As she did in her Caldecott Medal-winning Officer Buckle and Gloria, Peggy Rathmann uses her expressive, richly colored pictures to give young readers a joyful look at what animals might do when people’s backs are turned. Observant children will find extra fun in poring over the illustrations to follow the progress of a released balloon into the sky, laugh at Mouse’s valiant efforts to carry one of Gorilla’s bananas from cage to cage to house, find the animals in the zookeeper’s family photos, and note the appropriate toys each animal has to play with (is that a Babar doll in the elephant cage?). Irrepressible fun for any time of day, Good Night, Gorilla is a gem of a picture book from an award-winning author and illustrator.
15. In the Tall, Tall Grass by Denise Fleming
Bright, colorful illustrations show animals and insects found in a child’s backyard, as seen through a caterpillar’s point-of-view, as they crunch, munch, zip and sip their way through the day.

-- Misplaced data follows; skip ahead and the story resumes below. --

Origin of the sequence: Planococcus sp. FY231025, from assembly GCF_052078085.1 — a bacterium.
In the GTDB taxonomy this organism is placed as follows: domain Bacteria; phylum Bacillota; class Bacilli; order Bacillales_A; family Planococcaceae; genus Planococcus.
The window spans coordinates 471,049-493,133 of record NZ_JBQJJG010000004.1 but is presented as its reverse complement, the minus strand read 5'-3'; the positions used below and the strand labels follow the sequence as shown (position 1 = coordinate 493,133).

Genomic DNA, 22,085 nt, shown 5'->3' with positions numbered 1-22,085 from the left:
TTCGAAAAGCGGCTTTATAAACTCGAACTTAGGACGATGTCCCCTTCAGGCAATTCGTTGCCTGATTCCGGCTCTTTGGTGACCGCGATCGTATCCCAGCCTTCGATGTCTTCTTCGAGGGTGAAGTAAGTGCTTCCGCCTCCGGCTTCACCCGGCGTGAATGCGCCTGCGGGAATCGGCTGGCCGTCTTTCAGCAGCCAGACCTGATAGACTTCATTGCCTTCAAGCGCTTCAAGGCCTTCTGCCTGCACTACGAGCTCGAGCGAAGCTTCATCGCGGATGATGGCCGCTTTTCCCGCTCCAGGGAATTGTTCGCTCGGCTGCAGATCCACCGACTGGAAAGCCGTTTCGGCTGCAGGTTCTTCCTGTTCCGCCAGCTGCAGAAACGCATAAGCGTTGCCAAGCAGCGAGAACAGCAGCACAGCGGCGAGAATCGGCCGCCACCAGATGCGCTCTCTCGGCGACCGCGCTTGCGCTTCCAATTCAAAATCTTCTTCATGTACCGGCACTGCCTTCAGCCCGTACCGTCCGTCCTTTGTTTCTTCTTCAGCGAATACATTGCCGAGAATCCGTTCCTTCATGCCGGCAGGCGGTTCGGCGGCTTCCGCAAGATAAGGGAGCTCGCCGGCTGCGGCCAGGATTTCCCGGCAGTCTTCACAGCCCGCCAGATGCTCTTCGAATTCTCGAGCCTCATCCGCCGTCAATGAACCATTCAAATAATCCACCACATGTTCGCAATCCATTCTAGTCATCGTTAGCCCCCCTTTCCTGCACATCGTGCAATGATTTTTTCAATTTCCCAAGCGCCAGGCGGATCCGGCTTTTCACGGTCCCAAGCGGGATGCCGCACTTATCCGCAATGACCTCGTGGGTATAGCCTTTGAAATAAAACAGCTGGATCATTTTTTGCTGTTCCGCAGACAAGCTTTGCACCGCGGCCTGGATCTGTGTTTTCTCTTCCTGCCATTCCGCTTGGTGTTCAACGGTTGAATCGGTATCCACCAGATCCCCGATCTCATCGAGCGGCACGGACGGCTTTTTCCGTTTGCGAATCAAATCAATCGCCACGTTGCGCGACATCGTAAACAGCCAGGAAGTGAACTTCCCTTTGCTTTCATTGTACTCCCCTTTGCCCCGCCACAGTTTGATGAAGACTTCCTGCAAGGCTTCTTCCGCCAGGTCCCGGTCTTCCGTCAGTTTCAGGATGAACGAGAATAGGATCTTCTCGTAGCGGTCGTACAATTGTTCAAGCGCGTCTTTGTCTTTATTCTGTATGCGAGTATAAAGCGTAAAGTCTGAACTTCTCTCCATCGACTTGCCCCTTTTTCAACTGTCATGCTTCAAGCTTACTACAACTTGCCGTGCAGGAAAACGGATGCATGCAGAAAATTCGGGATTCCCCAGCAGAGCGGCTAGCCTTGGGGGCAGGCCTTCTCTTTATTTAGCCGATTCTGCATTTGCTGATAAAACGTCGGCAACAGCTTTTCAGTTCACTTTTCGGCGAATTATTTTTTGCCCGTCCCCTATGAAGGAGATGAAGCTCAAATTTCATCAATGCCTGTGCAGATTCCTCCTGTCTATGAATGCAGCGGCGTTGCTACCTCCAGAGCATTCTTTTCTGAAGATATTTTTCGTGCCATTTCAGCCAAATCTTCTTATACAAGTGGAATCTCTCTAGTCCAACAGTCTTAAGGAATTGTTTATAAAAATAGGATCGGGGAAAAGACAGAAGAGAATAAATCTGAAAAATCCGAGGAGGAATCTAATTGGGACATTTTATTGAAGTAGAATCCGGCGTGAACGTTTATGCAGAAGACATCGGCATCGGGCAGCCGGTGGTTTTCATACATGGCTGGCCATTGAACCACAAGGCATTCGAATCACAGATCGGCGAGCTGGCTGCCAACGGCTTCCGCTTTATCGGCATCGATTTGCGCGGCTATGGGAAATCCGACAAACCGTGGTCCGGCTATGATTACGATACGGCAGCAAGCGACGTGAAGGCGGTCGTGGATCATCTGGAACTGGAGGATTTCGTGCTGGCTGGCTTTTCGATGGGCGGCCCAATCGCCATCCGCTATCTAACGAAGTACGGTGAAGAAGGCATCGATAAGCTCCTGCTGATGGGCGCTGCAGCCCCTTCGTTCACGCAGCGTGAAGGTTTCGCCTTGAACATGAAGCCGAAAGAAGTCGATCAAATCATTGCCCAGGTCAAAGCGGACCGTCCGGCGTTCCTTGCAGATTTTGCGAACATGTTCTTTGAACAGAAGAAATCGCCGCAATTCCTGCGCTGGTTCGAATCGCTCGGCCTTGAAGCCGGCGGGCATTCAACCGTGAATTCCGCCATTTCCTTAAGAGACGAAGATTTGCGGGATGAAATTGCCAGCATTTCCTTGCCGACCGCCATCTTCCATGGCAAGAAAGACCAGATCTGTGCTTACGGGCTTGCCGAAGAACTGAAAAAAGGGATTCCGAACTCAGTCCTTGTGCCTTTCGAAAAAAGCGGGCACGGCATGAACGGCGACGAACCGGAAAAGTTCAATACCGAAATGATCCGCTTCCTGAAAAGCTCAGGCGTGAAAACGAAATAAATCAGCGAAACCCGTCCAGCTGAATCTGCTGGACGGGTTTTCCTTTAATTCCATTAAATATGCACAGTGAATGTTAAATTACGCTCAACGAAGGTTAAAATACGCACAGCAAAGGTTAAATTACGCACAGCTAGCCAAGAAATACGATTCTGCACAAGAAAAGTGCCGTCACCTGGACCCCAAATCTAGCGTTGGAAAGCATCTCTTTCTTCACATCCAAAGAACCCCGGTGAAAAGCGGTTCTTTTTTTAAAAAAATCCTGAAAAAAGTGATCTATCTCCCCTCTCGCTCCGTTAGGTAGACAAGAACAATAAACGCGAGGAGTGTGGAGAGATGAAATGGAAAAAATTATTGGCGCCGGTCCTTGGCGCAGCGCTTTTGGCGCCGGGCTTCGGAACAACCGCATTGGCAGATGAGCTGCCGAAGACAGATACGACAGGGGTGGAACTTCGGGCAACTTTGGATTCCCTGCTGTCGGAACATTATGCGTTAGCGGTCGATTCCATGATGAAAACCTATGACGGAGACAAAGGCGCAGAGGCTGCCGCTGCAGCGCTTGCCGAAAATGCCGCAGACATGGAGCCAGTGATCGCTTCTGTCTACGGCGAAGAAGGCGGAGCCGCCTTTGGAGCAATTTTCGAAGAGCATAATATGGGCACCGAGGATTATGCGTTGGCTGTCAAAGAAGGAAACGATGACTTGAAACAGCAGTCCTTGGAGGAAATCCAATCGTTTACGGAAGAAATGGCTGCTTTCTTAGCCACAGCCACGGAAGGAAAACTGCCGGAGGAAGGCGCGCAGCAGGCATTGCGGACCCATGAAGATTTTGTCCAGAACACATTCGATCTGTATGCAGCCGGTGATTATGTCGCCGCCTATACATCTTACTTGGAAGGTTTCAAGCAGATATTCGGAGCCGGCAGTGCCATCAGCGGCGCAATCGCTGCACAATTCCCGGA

Little ones will enjoy looking for the yellow and orange caterpillar on each page and counting the insects as they listen to the simple, rhyming text.
14. Dear Zoo by Rod Campbell
A classic lift-the-flap book, the story begins with a child’s letter to the zoo, requesting a pet. A series of animals arrive—under flaps to be uncovered by the reader—and are discovered to be not quite right (too heavy, too scary, too naughty), until at long last, the perfect pet appears.